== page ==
Amid a backlash from many Catholics and proponents of religious liberty, President Barack Obama announced Friday that his administration will not require religious institutions like hospitals and universities to provide free contraception to their employees in their health insurance.
Speaking to reporters at the White House Friday, Obama offered a compromise that would allow women to obtain free contraception but would require them to obtain it directly from their insurance companies if their employers object to birth control because of religious beliefs.
"Whether you're a teacher or a small businesswoman or a nurse or a janitor, no woman's 's health should depend on who she is, or where she works, or how much money she makes," Obama said, calling free contraceptive care a "core principle" of his health care law, which requires that all preventive services be provided at no cost to patients.
Obama went out of his way to say that he supports freedom of religion, pointing out that one of his stints as a community organizer in Chicago was funded by a Catholic group.
"As a citizen and as a Christian I cherish this right," Obama said. "I saw that local churches did more good for a community than a government program ever could."
Planned Parenthood and the Catholic Health Association each approved of the compromise, which the White House is calling an "accommodation," in statements on Friday.
Obama's staff was deeply divided over the decision to require free contraception, with Vice President Joe Biden and Defense Secretary Leon Panetta, both Catholics, very opposed, ABC's Jake Tapper reported earlier this week.
White House officials said on a conference call with reporters Friday that the proposal would allow the government to guarantee preventive services to "nurses, teachers, janitors, mothers" who work at religious organizations, while maintaining "religious liberties."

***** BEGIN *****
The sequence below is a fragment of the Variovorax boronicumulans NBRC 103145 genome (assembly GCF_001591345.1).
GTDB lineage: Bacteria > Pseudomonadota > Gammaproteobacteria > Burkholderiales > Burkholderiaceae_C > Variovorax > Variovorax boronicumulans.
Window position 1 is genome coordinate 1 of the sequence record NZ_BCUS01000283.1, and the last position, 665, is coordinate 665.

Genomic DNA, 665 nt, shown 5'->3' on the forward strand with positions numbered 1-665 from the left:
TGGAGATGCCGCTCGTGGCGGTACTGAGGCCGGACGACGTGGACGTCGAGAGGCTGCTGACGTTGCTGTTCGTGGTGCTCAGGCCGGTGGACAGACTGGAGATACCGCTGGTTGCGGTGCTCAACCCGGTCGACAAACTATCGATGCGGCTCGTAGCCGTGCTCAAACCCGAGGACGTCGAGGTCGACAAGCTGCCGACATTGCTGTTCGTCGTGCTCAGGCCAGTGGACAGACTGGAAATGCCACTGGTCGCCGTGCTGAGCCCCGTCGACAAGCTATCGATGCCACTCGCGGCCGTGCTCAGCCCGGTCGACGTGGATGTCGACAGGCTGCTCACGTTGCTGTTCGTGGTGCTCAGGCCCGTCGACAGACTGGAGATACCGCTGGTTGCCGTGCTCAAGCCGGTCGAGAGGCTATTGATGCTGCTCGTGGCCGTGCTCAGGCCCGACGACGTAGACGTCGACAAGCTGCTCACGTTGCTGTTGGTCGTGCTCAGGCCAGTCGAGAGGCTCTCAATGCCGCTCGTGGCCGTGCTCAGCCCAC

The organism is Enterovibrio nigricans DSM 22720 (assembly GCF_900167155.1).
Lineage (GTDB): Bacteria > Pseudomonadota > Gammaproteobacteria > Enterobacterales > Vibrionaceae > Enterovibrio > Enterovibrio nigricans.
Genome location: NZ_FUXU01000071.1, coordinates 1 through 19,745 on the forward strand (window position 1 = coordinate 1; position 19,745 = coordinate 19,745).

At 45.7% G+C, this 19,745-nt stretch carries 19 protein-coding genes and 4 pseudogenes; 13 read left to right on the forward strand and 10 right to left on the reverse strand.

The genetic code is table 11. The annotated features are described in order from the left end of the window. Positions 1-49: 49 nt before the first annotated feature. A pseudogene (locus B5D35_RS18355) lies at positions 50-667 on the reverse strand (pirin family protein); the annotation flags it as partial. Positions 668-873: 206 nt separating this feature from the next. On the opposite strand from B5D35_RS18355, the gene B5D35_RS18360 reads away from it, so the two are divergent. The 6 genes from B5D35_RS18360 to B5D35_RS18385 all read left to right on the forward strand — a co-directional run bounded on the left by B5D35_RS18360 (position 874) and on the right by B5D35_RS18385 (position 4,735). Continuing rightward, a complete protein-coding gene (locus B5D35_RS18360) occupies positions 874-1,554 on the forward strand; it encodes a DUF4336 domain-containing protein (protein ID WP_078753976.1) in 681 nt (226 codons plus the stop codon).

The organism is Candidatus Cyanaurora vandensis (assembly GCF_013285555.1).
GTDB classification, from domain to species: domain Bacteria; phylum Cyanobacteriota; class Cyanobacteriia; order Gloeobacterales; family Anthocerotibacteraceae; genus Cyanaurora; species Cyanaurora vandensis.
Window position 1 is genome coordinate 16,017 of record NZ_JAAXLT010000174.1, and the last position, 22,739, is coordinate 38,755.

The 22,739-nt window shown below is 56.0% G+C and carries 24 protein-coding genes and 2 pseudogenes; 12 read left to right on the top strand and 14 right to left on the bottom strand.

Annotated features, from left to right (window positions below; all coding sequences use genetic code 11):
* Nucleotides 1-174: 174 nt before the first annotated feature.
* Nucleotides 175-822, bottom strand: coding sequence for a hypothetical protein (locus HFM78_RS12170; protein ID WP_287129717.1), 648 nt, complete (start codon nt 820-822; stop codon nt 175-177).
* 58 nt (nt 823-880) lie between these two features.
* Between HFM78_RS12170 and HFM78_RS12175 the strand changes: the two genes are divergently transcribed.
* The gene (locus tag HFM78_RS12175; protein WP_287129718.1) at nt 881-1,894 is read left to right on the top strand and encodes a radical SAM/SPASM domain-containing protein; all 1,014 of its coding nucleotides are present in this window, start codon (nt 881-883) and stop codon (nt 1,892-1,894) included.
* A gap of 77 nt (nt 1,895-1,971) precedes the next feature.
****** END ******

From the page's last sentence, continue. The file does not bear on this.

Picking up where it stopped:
When pressed, the White House officials--who asked to remain anonymous--did not say they are confident that the proposal will end objections from Catholic bishops. Cardinal-designate Timothy Dolan, the head of the United States Conference of Catholic Bishops, said in a statement Friday afternoon that Obama's announcement is "a first step in the right direction," but that he does not know all of the details yet. "We hope to work with the Administration to guarantee that Americans' consciences and our religious freedom are not harmed by these regulations," he said.
The Obama administration says insurers can provide birth control for free because contraception reduces costs for them overall by preventing expensive-to-cover pregnancies, as well as reducing the risk of ovarian cancer.
Some are skeptical of Obama's claim that insurers won't pass on their costs to religious employers. "If you believe the insurance companies will actually provide the drugs for free, you know nothing of economics," Red State blogger Erick Erickson wrote on Twitter. Sarah Kliff at the Washington Post points to a Guttmacher Institute report that estimates it costs about $21 per patient to add contraception to a plan for a year. Even if those costs were offset by a reduction in pregnancies as the Obama administration suggests, the up-front cost to insurance companies would be considerable.
Holly Bailey and Liz Goodwin contributed reporting.
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